I recently argued that banks do not play an important role in monetary policy. Rather we need to focus on the supply and demand for base money, which is mostly determined by central bank policies. The blog Spontaneous Finance recently commented as follows.
You print more currency than the public wants to hold, and they'll bid up prices. How do you inject it without banks? Simple, pay government worker salaries in cash. Or buy T-bonds for cash. Cantillon effects don't matter, unless the central bank is doing something bizarre, like buying bananas.
This is an unrealistic story. Does any central bank print money and pay government salaries? No. At least not in the developed world. From whom do central banks buy T-bond? From...banks, and from funds, which then leave the newly acquired cash in...banks. Or which purchase other assets to replace those T-bonds, in which case this cash also ends up in banks. And in truth, the hot potato effect described by Leland Yeager can easily get interrupted by the operational realities of the financial sector. In short, financial institutions can wear heat protection gloves. There is no need for IOR for excess reserves to build up. The implementation of monetary policy remains subject to strong structural rigidities (it isn't the goal of this post to list such rigidities, although it may be the topic of a later one).
Against all evidence, Sumner keeps denying that banks, their business models, their regulation, and their accounting standards, play a role in transmitting monetary policy, booms and busts. He (as well as Hetzel) considers himself a follower of Milton Friedman's monetarism. Yet Friedman seemed to understand more about banks than Sumner does. Indeed, Friedman and Schwartz partly blamed bank accounting standards (in particular mark-to-market accounting) for the catastrophic banking collapse (and money supply collapse) of the Great Depression.
I completely agree with Friedman and Schwartz that banking played a major role in the Great Depression. But that's because we were mostly on the gold standard, and the price level (and NGDP) at that time was determined by changes in the supply and demand for gold. Central banks had almost no direct influence on the supply of gold, but did have some influence on gold demand.
The same was true of the banking system. A wave of bank failures in the US, combined with near zero interest rates, led to a surge in demand for bank reserves. These reserves had to be backed by the government gold stock (or at least 40% backed), and hence banking turmoil led to more central bank demand for gold. It also led to more private demand for gold (called hoarding.) This all had a deflationary impact, as gold gained purchasing power. As soon as FDR started devaluing the dollar in April 1933, gold demand no longer held back the recovery and prices started rising. The banking system became a non-issue until the dollar was re-pegged to gold in January 1934.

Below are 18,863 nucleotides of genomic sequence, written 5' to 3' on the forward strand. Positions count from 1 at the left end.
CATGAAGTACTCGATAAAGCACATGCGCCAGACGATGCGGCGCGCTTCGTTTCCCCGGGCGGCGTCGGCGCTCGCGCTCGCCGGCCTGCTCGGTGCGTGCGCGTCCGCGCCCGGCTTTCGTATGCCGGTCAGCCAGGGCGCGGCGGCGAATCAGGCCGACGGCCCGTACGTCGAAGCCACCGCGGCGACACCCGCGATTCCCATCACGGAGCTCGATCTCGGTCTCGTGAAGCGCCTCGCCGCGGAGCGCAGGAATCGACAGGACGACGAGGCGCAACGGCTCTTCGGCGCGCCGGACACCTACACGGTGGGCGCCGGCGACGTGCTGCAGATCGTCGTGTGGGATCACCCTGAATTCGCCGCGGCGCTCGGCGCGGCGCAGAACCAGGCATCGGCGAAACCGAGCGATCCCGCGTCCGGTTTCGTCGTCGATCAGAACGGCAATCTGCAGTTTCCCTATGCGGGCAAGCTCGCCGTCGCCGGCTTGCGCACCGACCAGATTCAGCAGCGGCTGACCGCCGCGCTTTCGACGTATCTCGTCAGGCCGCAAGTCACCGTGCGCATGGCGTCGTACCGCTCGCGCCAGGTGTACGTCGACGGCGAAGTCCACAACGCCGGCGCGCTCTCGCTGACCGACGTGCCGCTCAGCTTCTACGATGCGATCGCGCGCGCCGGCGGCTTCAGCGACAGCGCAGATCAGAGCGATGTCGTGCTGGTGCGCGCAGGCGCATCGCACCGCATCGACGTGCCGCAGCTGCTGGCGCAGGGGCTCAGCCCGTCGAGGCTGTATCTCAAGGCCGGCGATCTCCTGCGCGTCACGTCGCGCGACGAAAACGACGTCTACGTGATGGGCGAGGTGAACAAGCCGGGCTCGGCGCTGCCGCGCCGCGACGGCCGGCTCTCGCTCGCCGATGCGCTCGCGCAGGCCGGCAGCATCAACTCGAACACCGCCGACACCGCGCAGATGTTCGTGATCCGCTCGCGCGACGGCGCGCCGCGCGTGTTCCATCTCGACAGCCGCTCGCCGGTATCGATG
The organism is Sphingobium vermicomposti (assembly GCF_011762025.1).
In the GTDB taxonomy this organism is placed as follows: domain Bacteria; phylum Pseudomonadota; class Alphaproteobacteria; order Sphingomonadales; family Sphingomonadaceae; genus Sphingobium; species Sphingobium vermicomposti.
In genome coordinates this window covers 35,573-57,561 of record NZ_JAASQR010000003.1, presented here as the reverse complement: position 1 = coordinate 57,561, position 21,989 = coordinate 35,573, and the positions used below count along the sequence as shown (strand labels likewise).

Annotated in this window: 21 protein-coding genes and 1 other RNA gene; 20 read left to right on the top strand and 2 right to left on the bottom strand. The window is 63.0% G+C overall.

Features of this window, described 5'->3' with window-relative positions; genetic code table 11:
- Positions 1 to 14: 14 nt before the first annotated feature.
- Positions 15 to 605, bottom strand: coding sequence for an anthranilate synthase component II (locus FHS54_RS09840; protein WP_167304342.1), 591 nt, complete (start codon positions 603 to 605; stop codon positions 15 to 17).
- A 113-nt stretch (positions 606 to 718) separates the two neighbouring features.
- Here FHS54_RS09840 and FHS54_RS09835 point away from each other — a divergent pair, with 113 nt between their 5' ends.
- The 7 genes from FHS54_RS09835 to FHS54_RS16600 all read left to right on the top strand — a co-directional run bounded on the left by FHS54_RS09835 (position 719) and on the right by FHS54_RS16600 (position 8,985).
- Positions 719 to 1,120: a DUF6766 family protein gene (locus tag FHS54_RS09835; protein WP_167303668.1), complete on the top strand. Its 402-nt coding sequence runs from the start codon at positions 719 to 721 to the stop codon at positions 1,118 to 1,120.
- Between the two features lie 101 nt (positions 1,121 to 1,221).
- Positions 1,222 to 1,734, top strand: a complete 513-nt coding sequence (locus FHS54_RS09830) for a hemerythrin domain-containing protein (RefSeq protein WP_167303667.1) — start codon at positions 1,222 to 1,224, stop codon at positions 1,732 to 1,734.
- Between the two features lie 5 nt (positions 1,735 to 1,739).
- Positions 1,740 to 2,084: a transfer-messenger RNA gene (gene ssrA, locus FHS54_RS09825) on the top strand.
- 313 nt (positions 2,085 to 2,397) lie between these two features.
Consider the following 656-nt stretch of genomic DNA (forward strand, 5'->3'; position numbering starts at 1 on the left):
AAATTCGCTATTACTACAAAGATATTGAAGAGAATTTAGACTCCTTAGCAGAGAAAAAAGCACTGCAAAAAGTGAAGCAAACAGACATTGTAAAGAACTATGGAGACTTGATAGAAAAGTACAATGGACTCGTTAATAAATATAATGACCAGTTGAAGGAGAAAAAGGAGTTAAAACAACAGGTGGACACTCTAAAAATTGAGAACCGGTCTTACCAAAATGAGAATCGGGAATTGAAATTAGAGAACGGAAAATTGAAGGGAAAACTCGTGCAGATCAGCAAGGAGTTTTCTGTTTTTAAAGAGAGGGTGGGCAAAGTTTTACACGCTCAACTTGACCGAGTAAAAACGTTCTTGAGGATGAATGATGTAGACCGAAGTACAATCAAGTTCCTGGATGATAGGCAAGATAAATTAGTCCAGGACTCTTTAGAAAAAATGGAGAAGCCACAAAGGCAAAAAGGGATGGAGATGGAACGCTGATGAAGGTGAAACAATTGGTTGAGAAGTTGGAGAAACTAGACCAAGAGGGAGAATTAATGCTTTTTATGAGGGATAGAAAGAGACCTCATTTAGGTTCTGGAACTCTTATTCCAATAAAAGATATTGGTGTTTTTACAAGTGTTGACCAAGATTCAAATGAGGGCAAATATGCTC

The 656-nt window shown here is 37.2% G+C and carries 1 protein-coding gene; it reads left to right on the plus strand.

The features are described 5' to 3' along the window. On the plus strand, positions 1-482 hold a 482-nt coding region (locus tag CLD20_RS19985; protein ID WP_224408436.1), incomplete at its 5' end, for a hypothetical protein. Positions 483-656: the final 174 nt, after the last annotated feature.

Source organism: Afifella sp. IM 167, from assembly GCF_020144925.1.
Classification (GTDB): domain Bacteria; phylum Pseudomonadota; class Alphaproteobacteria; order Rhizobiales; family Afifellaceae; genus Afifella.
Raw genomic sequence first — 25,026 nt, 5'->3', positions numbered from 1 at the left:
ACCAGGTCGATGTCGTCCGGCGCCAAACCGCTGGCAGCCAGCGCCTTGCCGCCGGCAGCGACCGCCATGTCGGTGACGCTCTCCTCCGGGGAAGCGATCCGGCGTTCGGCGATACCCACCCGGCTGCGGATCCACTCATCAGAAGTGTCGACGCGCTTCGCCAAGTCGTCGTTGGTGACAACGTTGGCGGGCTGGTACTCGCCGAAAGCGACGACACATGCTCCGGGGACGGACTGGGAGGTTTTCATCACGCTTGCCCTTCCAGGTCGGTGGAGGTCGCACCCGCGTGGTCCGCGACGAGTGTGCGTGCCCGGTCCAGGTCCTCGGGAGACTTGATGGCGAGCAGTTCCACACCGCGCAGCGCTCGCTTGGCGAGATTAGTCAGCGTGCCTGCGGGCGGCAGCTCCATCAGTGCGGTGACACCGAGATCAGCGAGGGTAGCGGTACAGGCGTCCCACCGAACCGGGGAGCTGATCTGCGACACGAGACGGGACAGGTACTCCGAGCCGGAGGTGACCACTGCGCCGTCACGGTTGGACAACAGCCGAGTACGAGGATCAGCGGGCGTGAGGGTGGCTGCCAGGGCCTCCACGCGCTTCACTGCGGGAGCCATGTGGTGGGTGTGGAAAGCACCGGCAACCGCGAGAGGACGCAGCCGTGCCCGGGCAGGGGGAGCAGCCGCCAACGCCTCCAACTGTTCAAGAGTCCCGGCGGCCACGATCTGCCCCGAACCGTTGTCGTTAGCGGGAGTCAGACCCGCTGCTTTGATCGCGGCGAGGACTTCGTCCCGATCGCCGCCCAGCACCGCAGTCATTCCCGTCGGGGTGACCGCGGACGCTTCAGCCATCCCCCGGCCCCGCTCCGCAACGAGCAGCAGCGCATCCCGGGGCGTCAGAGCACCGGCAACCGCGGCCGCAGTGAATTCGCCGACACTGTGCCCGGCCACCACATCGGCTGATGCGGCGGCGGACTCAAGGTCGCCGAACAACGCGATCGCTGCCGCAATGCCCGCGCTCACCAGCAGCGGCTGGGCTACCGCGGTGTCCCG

Under a fiat money regime the central bank has unlimited control over the supply of base money, so changes in commercial bank demand for reserves are not an important factor, unless the central bank has some inhibition about expanding its balance sheet during a period where they have (foolishly) allowed interest rates to fall to zero. Or, even worse, paid interest on reserves.
One other point. Prior to 2008, an injection of money by the Fed went overwhelming into cash, not the banking system. What did go into banks was mostly immobilized as required reserves. But over 97% of new money created by the Fed between August 2000 and August 2008 went into cash held by the public, of which the vast majority was $100 bills. Prior to 2008, the Fed steered NGDP mostly by controlling the supply of "Benjamins."
Now it's true that the new money initially went into armored cars, and then banks, before spilling out into cash in circulation. But that detour took just a few days at most, and had no important macroeconomic consequences.
Between August 2007 and May 2008 the Fed sharply slowed the rate at which it injected $100 bills into the economy. We all know what happened as a result of currency growth slowing to zero:
PS. It's actually sort of unusual for a recession to be triggered by a sharp slowdown in the rate of growth in currency---usually it's caused by the Fed failing to accommodate a rise in the demand for currency.
PPS. I know that central banks do not give newly created money to public employees---my point was that it wouldn't matter if they did.
PPPS. Here's the data for August 2008, (NSA)
Bank deposits at Fed = $10.454 billion
Vault cash used for required reserves = $35.337 billion
Vault cash not used as reserves = $17.123 billion
Cash held by the public = $775.500 billion
That means the currency stock was $827.960 billion and deposits at the Fed were barely 1% of the money created by the Fed. The rest was currency (held by the public or banks.) Unless you understand monetary policy prior to 2008, you can't really understand the subject.